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D’var Torah: Parashat Vayeitzei

Jacob has a dream with a ladder, and angels are going up and down it in this week’s Torah portion, Vayeitzei. It is a well-known, and much discussed story, especially Jacob’s statement upon waking אָכֵן֙ יֵ֣שׁ יְהוָ֔ה בַּמָּק֖וֹם הַזֶּ֑ה וְאָנֹכִ֖י לֹ֥א יָדָֽעְתִּי׃ “… Surely Adonai was in this place, and I did not know it”

D’var Torah: Parashat Tol’dot

Sibling rivalry and parents showing favoritism are key themes in this week’s Torah portion Tol’dot, proving that difficult relationships are often part of our family dynamics. Rebekah and Jacob perpetrate a deception against Isaac and Esau, tricking Isaac into giving the younger son the blessing that rightfully belongs to his older brother. The rift that

A Message from Rabbi Sandra Bellush

Prayer and spirituality are not the same. While at times we may find some of our prayers to be very spiritual, we might not find spirituality in every prayer. We may not even be spiritually stirred by the same prayer each time we offer it. If you find these words totally confusing, consider this: prayer

A Message from Rabbi Sandra Bellush

Beginning with Noach and ending with a genealogy that introduces us to Abram, this week’s Torah portion, Noach, the second in Genesis, let’s us know that God is willing to continue in relationship with humankind, even in the face of disappointment. Noah was a righteous man in his generation (Gen.6:9) and is chosen, along with

A Message from Rabbi Sandra Bellush

בָּרוּךְ אַתָּה יְ‑יָ אֱ‑לֹהֵינוּ מֶלֶךְ הָעוֹלָם הַמּוֹצִיא לֶחֶם מִן הָאָרֶץ Baruch atah Adonai, Eloheinu melech haolam, hamotzi lechem min ha-aretz. We praise You, Eternal God, Sovereign of the universe, who causes bread to come forth from the earth. Most of us know that the motzi is the blessing said before a meal. The presumption is that bread, made from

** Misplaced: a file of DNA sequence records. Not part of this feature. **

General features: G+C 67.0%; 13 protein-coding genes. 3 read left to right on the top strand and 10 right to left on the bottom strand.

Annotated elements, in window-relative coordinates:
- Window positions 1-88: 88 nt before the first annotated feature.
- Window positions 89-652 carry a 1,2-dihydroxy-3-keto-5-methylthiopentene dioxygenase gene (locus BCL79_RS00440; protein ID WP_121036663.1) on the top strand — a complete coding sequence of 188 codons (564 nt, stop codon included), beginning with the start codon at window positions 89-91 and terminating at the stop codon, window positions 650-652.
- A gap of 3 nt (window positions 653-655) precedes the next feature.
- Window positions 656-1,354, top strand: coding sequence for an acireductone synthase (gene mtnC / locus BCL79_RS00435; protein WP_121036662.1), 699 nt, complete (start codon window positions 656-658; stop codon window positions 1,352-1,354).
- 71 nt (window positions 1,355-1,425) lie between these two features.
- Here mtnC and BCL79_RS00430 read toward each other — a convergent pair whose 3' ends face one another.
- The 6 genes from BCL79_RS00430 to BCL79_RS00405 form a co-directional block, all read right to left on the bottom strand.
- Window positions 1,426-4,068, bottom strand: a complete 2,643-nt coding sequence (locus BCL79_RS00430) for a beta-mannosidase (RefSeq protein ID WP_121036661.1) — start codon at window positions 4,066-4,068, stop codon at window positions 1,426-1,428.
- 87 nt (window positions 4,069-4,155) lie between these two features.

A Sukkot Message from Rabbi Sandra Bellush

“Chag Sameach” is the appropriate greeting during any of the three festival holidays on the Jewish calendar. The first and last days of festivals are usually observed with typical holiday observances: services, festive meals, and days of rest. The days in-between are referred to as Chol HaMo-eid. Yet, for Sukkot, the festival of booths, we are commanded

A Message from Rabbi Sandra Bellush

As part of our Yom Kippur observances, many of us will fast. It is an attempt to control or overcome our physical needs in order to concentrate on the spiritual tasks of repentance and atonement. As a result, one of the greetings of the day is tzom kal, meaning “easy fast,” as in “May you

A Message from Rabbi Sandra Bellush

As we stand ready to enter the New Year of 5780, this week’s Torah portion, Nitzavim, reminds us that God’s covenant was made with the entirety of the Jewish people. “I make this covenant…not with you alone, but both with those who are standing here with us this day… and with those who are not with us

A Message from Rabbi Sandra Bellush

The Israelites are instructed that upon entering the Land of Israel, they are to acknowledge their gratitude to God with a special ritual, which is recounted in this week’s Torah portion, Ki Tavo. Marking transitions is an essential part of our Jewish lives. This Saturday evening we mark the transition into the High Holy Day season with  S’lichot service. S’lichot are

D’var Torah: Parashat Ki Teitzei

 עַל שְׁלשָׁה דְבָרִים הָעוֹלָם עוֹמֵד, עַל הַתּוֹרָה וְעַל הָעֲבוֹדָה וְעַל גְּמִילוּת חֲסָדִים  In the text above from Pirkei Avot 1:2, we learn that the world stands on three things: Torah, worship, and acts of loving kindness. If you’ve attended worship services recently, you’ve likely heard Greta Kantrowitz, our Temple President, offer a word or two about